Claremont Presidents’ Pay Shows Large Disparities
According to 2019 Internal Revenue Service filings, the Presidents at the five colleges of the Claremont Colleges Consortium earn between $417,000 and $929,000 annually, reflecting compensation directly from the colleges and from related organizations. The Claremont Colleges are among the most exclusive and prestigious liberal arts colleges in the country; the presidents of the colleges are responsible for the organization and administration of their respective institutions, as well as recommending policies to the board of trustees. As heads of administration, many presidents of colleges across the country earn over $1 million annually.
Claremont McKenna College President Hiram Chodosh commands the highest salary at $929,000 in total compensation in 2018, similar to the compensation of Princeton’s President and closest to Ivy League compensations out of all the Claremont Colleges. Since becoming president in 2013, Chodosh has implemented a number of new programs, such as a new student program ensuring first-summer internships for all students on financial aid and the establishment of the CARE Center, “designed to foster understanding and mitigation of social division.” Under President Chodosh, CMC has been ranked 30 Forbes list of top colleges and universities in the country.
Harvey Mudd College President Maria Klawe makes $703,000, the second-highest salary of any president after Chodosh. President Klawe is Harvey Mudd’s first woman president since its founding in 1965. She has held the position since 2006, during which time Harvey Mudd graduated more female than male physics majors for the first time in its history, and Harvey Mudd graduates have consistently outearned graduates from Stanford and Harvard. Ranked at number 23 among colleges and universities nationwide, Harvey Mudd has a reputation for intensely rigorous courses and a focus on STEM classes. Klawe also made more than Cornell’s President Martha Pollack during the same year; however, Pollack was only with Cornell for one year at that time.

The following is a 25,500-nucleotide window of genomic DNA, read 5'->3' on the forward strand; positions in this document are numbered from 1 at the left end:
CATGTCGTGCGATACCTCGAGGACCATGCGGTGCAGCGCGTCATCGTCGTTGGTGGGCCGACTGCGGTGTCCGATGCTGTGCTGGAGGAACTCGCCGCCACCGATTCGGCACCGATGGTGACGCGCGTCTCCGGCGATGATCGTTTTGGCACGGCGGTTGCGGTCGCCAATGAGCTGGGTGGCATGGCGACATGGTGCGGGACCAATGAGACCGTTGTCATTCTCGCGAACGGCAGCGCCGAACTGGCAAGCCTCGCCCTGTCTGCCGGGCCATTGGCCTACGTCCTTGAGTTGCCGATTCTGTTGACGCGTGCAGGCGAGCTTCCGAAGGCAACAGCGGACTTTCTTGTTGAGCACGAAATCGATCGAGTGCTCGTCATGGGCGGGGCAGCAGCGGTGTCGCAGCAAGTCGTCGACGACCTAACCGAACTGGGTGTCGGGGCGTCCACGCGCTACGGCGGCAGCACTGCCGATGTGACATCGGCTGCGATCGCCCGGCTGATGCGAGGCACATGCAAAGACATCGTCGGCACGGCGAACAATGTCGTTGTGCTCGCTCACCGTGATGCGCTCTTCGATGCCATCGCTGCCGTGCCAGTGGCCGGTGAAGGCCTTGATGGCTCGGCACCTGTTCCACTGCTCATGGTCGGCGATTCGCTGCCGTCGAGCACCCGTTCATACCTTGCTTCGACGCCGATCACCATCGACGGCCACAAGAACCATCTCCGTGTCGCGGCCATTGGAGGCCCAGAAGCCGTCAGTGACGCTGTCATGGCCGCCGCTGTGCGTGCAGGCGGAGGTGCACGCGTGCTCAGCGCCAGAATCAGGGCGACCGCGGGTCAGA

Scripps College President Larissa Tiedens earns $598,000 in compensation. Since becoming president of the college in 2016, President Tiedens has “implemented initiatives to promote innovative pedagogy, ensure a holistic student experience, cultivate a diverse and inclusive community, and forge strategic partnerships to amplify Scripps’ impact and influence on the advancement of women in society.” She has made it a priority to “[increase] the financial aid budget to expand support for underrepresented students” and “implemented the Presidential Scholarship Initiative to raise endowed support for scholarships.” Under President Tiedens, Scripps currently is ranked 60 among American colleges.
With a salary of $543,000, Pitzer College President Melvin Oliver earns the second-lowest compensation at the Claremont Colleges. Taking office in 2016, Pitzer has continued to be a leader in the field of social justice work, though controversies, such as the 2019 University of Haifa decision, have continued to arise. Pitzer holds the 54th spot in America’s top colleges.
Despite being the highest-ranked and most prestigious of the Claremont Colleges, Pomona College’s president, G. Gabrielle Starr, who arrived at Pomona in 2017, earns $417,000 — the lowest among 5C presidents. Under Starr’s leadership, Pomona has begun “a strategic planning process to prepare for the future, and has launched a key initiative to support research and engagement in the humanities. In December 2018, the College announced plans for a new athletics and recreation center for health and wellness,” a plan that was put on hold amid the coronavirus pandemic. Pomona has consistently held a top spot among liberal arts colleges and ranks 12 among all colleges and universities in the nation.
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